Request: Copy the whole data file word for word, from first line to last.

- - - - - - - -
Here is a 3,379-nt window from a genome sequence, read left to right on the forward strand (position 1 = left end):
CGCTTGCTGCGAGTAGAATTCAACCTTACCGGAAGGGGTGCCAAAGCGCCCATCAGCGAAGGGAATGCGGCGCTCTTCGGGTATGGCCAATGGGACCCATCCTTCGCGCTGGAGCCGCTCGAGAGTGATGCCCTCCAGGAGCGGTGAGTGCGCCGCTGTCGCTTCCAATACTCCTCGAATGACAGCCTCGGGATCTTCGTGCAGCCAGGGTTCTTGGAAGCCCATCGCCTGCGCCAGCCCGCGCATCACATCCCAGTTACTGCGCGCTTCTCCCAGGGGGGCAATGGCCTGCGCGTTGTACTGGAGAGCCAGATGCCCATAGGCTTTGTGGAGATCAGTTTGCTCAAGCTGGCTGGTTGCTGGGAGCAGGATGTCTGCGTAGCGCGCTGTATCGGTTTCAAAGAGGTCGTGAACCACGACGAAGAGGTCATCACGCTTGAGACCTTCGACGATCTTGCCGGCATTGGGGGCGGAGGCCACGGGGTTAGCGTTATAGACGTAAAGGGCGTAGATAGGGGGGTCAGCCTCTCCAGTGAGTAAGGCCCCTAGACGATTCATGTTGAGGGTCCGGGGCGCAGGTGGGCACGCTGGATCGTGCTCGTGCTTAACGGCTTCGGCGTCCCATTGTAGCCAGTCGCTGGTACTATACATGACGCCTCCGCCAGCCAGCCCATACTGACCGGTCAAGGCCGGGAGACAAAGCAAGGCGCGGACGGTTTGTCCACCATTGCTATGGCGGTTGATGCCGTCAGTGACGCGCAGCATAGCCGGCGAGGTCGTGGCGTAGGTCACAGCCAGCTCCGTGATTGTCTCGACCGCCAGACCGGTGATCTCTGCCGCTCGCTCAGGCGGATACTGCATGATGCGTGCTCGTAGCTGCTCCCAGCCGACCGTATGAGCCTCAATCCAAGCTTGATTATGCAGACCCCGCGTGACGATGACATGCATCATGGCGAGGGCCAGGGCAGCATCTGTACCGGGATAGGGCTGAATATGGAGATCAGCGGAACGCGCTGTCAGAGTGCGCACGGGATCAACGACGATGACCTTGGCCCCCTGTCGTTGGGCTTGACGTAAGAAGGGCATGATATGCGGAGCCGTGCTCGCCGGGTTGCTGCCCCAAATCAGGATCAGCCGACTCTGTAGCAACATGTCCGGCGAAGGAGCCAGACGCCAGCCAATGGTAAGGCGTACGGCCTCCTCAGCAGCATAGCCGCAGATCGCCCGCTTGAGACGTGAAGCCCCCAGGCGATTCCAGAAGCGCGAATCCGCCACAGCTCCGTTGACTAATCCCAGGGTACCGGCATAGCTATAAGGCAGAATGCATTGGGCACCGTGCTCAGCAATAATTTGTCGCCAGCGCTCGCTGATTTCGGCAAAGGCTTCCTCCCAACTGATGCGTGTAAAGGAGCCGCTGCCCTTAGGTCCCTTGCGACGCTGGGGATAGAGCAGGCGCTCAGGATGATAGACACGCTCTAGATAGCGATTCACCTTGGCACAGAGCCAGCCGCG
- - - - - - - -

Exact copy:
Here is a 3,379-nt window from a genome sequence, read left to right on the forward strand (position 1 = left end):
CGCTTGCTGCGAGTAGAATTCAACCTTACCGGAAGGGGTGCCAAAGCGCCCATCAGCGAAGGGAATGCGGCGCTCTTCGGGTATGGCCAATGGGACCCATCCTTCGCGCTGGAGCCGCTCGAGAGTGATGCCCTCCAGGAGCGGTGAGTGCGCCGCTGTCGCTTCCAATACTCCTCGAATGACAGCCTCGGGATCTTCGTGCAGCCAGGGTTCTTGGAAGCCCATCGCCTGCGCCAGCCCGCGCATCACATCCCAGTTACTGCGCGCTTCTCCCAGGGGGGCAATGGCCTGCGCGTTGTACTGGAGAGCCAGATGCCCATAGGCTTTGTGGAGATCAGTTTGCTCAAGCTGGCTGGTTGCTGGGAGCAGGATGTCTGCGTAGCGCGCTGTATCGGTTTCAAAGAGGTCGTGAACCACGACGAAGAGGTCATCACGCTTGAGACCTTCGACGATCTTGCCGGCATTGGGGGCGGAGGCCACGGGGTTAGCGTTATAGACGTAAAGGGCGTAGATAGGGGGGTCAGCCTCTCCAGTGAGTAAGGCCCCTAGACGATTCATGTTGAGGGTCCGGGGCGCAGGTGGGCACGCTGGATCGTGCTCGTGCTTAACGGCTTCGGCGTCCCATTGTAGCCAGTCGCTGGTACTATACATGACGCCTCCGCCAGCCAGCCCATACTGACCGGTCAAGGCCGGGAGACAAAGCAAGGCGCGGACGGTTTGTCCACCATTGCTATGGCGGTTGATGCCGTCAGTGACGCGCAGCATAGCCGGCGAGGTCGTGGCGTAGGTCACAGCCAGCTCCGTGATTGTCTCGACCGCCAGACCGGTGATCTCTGCCGCTCGCTCAGGCGGATACTGCATGATGCGTGCTCGTAGCTGCTCCCAGCCGACCGTATGAGCCTCAATCCAAGCTTGATTATGCAGACCCCGCGTGACGATGACATGCATCATGGCGAGGGCCAGGGCAGCATCTGTACCGGGATAGGGCTGAATATGGAGATCAGCGGAACGCGCTGTCAGAGTGCGCACGGGATCAACGACGATGACCTTGGCCCCCTGTCGTTGGGCTTGACGTAAGAAGGGCATGATATGCGGAGCCGTGCTCGCCGGGTTGCTGCCCCAAATCAGGATCAGCCGACTCTGTAGCAACATGTCCGGCGAAGGAGCCAGACGCCAGCCAATGGTAAGGCGTACGGCCTCCTCAGCAGCATAGCCGCAGATCGCCCGCTTGAGACGTGAAGCCCCCAGGCGATTCCAGAAGCGCGAATCCGCCACAGCTCCGTTGACTAATCCCAGGGTACCGGCATAGCTATAAGGCAGAATGCATTGGGCACCGTGCTCAGCAATAATTTGTCGCCAGCGCTCGCTGATTTCGGCAAAGGCTTCCTCCCAACTGATGCGTGTAAAGGAGCCGCTGCCCTTAGGTCCCTTGCGACGCTGGGGATAGAGCAGGCGCTCAGGATGATAGACACGCTCTAGATAGCGATTCACCTTGGCACAGAGCCAGCCGCG